Penny Connley, a Red Cross nurse, supervises a British/Australian Red Cross therapeutic feeding centre for severely malnourished children in a camp for over 100,000 people displaced by fighting near the remote town of Gereida in south Darfur. The Red Cross is treating 700 malnourished children under five a week in the camp.
Here Penny recounts one boy’s story of survival.
“I want to share an encounter I had with a thirteen year old boy called Nazradeen.
“I met him eight weeks ago after his brothers had carried him into our therapeutic feeding centre. When I first saw him he was laying on the floor. His legs were tied together at the ankles, knees and thighs. The skin on the soles of his feet was hanging off, just like a pair of gloves, and he had huge wounds on his legs.
“Nazradeen’s lips were all cracked and bleeding, providing a real feast for the flies. He was so weak he couldn’t even lift his arms to deter them. He had tears rolling down his face. He looked like he didn’t care if tomorrow came. After hearing about the horrific loss of his mother that was understandable.
Doubts about his survival
“We carried him onto the scales. He weighed just 25kg but he was at least 165 cm tall. Even though I doubted myself, and what I could do for him, I admitted him onto the day care feeding programme.
“It’s been over a month now and it has been such hard but rewarding work for all.
“We started by untying Nazradeen’s legs. He had absolutely no muscle tone. He could wiggle his little toe but that was about it. His legs flopped about like jelly.
“Slowly we started exercises, with motivation and more motivation, and a very huge effort on his brothers’ part to pay for a donkey and cart to deliver him from the other end of the camp to the feeding centre every day.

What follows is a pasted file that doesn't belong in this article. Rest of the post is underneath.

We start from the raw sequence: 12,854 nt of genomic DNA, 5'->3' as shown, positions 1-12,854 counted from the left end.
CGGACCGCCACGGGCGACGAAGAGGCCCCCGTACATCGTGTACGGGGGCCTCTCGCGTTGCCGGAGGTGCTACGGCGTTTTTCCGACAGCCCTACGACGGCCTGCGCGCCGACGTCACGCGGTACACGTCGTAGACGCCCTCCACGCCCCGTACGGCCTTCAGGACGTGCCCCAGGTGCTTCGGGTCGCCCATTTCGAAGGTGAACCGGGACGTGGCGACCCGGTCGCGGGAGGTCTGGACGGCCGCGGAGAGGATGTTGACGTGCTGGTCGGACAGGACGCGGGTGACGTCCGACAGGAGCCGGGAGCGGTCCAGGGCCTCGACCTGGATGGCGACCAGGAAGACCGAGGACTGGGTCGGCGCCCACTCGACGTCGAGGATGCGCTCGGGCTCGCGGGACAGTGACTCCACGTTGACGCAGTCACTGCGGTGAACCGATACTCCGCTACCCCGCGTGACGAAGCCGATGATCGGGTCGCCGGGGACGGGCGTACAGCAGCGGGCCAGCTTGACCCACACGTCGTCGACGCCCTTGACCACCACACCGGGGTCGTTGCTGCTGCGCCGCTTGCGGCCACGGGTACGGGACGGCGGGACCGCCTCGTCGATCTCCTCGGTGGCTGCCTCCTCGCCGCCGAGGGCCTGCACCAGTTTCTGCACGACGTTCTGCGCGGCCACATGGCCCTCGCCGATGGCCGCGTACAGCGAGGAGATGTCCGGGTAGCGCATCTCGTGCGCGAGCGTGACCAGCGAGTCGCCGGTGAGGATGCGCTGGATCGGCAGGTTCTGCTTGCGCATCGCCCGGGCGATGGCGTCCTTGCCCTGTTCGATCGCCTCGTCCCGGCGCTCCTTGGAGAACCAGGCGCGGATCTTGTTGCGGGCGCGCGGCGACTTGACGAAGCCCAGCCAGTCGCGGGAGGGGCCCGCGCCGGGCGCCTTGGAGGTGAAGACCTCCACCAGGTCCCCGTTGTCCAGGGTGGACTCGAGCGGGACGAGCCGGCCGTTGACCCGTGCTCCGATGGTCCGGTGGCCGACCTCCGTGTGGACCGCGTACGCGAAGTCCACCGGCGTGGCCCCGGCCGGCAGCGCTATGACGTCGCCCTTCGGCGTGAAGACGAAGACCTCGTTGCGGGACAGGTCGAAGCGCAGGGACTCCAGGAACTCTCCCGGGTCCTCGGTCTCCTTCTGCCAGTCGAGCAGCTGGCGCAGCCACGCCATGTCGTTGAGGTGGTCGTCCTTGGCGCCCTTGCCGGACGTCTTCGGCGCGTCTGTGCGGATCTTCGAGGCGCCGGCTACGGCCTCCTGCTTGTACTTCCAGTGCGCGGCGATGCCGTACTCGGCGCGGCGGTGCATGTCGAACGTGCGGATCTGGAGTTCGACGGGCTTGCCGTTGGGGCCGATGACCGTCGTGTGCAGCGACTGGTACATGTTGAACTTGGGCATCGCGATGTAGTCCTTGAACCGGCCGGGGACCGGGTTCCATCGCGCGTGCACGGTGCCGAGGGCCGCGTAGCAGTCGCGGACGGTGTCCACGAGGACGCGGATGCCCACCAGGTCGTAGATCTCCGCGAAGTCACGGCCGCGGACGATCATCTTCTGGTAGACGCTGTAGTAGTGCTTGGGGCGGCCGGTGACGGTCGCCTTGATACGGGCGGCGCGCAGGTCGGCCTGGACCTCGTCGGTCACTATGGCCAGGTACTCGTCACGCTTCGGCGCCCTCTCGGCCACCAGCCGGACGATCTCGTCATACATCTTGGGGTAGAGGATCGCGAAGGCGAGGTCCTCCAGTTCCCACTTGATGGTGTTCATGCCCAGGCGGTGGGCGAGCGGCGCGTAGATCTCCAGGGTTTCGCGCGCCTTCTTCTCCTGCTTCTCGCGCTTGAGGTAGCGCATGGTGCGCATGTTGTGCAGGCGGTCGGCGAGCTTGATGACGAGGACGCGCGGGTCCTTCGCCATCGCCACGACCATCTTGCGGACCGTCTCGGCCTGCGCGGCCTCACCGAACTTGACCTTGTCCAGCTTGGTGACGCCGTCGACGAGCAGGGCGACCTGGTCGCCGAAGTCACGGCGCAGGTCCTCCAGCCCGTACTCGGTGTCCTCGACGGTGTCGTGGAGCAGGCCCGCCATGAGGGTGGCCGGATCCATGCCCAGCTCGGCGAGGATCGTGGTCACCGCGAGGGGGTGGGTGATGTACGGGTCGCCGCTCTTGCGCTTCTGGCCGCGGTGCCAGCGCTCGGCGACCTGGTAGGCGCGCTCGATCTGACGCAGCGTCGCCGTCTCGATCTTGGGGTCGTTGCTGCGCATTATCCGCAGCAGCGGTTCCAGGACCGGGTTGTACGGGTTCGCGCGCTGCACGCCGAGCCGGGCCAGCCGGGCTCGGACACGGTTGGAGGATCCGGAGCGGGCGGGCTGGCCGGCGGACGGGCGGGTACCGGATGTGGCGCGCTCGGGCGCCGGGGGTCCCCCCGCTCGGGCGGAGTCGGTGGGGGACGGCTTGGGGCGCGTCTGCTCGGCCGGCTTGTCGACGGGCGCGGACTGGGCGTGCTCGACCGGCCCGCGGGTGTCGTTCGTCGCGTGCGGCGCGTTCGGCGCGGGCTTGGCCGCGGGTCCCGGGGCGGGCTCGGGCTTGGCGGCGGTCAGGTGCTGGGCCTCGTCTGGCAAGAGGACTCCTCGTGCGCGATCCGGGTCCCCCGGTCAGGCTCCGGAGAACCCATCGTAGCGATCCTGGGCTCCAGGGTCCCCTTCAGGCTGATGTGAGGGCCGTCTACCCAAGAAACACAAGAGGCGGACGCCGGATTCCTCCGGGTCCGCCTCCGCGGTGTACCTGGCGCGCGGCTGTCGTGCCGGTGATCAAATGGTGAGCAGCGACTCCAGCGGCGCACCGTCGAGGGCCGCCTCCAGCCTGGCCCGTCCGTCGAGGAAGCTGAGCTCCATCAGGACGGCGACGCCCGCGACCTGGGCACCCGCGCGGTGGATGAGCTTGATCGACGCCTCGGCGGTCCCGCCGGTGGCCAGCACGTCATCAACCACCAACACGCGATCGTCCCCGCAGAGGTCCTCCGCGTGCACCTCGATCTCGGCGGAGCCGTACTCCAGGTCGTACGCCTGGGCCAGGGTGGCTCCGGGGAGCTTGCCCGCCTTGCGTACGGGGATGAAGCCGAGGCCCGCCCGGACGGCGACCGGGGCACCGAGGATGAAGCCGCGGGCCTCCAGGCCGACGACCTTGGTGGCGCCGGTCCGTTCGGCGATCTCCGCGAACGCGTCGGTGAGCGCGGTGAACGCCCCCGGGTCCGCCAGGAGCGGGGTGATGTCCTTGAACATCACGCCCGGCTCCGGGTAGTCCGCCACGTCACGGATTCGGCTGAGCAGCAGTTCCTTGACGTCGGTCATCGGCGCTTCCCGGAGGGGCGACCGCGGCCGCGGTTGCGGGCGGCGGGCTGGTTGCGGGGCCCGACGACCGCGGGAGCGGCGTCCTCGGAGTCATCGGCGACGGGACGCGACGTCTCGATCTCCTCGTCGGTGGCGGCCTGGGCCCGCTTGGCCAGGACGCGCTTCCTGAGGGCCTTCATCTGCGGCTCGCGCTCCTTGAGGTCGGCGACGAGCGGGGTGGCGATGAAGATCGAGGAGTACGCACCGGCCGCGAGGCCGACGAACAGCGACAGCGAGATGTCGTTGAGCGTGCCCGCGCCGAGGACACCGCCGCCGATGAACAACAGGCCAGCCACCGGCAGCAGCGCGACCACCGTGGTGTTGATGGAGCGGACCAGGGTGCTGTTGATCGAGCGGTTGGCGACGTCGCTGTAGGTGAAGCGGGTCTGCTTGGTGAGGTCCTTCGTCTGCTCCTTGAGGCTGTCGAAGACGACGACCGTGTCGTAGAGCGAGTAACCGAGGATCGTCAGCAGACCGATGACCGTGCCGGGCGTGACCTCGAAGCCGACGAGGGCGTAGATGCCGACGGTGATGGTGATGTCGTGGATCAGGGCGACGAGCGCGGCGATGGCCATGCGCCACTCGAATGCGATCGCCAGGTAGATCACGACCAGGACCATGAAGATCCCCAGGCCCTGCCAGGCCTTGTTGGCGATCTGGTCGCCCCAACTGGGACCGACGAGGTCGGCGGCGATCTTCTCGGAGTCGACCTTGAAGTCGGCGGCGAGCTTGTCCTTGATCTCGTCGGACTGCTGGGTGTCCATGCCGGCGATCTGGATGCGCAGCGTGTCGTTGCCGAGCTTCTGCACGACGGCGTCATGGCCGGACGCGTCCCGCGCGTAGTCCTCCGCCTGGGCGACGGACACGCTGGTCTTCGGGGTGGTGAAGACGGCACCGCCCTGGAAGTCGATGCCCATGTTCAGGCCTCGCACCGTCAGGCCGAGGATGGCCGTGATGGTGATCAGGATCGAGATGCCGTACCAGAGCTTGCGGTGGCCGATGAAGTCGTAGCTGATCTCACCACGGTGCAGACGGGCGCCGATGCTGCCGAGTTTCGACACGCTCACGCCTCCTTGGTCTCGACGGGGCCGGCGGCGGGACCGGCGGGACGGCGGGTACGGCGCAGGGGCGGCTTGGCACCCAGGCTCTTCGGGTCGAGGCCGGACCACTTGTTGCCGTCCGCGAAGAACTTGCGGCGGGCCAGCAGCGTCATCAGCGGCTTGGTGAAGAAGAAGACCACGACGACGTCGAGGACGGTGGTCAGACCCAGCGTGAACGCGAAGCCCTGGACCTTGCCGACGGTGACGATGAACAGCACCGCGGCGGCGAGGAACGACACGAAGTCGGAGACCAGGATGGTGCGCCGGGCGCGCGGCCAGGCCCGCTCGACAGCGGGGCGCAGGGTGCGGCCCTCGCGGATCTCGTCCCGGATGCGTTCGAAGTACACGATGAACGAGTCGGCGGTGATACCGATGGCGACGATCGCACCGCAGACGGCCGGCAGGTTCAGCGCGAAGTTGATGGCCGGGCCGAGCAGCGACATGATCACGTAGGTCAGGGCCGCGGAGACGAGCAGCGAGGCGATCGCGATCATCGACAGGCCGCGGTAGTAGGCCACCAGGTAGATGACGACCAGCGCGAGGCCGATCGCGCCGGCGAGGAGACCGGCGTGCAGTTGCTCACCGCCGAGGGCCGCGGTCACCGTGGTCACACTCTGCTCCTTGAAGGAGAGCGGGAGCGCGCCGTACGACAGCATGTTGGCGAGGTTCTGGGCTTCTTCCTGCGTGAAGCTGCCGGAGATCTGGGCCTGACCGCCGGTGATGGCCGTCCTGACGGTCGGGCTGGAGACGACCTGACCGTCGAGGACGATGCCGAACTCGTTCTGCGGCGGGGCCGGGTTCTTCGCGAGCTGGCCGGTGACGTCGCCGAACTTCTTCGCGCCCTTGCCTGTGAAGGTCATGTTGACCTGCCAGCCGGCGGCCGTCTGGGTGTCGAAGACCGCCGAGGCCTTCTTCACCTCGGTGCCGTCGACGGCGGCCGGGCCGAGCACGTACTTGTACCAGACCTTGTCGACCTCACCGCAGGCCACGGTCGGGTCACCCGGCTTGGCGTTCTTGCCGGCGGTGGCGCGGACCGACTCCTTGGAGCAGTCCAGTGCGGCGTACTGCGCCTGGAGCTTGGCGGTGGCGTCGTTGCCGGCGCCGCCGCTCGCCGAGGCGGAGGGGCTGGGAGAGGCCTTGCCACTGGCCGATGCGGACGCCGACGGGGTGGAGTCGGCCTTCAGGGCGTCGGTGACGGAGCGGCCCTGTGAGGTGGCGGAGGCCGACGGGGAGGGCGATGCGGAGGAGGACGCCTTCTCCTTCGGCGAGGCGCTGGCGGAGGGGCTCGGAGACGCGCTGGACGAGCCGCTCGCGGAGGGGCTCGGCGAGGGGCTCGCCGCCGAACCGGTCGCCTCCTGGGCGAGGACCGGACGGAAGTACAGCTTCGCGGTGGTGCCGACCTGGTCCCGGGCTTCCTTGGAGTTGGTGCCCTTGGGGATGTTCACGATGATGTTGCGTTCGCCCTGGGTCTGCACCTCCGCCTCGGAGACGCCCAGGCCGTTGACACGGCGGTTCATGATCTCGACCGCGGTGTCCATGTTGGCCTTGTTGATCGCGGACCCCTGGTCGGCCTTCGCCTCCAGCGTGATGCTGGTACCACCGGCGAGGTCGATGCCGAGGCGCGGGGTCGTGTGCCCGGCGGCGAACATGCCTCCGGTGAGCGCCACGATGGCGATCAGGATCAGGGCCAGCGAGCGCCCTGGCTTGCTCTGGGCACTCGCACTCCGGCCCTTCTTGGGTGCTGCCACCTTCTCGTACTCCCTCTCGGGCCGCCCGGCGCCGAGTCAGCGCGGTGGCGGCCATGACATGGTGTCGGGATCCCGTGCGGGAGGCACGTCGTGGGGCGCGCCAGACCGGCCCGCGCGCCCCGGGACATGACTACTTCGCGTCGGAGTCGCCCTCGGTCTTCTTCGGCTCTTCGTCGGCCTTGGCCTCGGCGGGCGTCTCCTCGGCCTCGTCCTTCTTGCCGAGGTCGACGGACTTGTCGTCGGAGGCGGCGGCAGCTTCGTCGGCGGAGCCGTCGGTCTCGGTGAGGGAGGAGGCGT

“I played Nazradeen Shrek on the laptop and gave him pen and paper to write with. When his motivation swayed I told him that the next time I visit London I’d buy him a football. And I told him that the Red Cross all over the world knew about him and asked after his progress daily. He returned the next day and had a drawing that he asked me to give the Red Cross, of a delegate driving the landcruiser.
“He slowly started to eat. Then one day he smiled …then he laughed (at a blow up kangaroo!). He practised his exercises and learnt to stand by hanging from the roof. He would cringe, sweat and cry, and I could feel his heart racing with the effort. And every day I told him that everyone was thinking of him. That thought always made him smile.
“We managed to get Nazradeen some crutches. All the staff took turns hopping around the centre to demonstrate how to use them. Then yesterday I heard my staff screaming, then I heard clapping. All the mothers with children in the feeding centre started making the bizarre squealing noises that women make in celebration. Nazradean, the boy whom a month earlier couldn’t feed himself, scratch himself, take himself to the toilet or move a limb, came walking in on the crutches! He had the biggest smile. I cried tears of joy and every hair on my head stood on end. It was only a month later and I didn’t recognise him as the boy I first met.
“Today Nazradeen danced with me on his crutches. He asked me to pass on his thanks to you all.”
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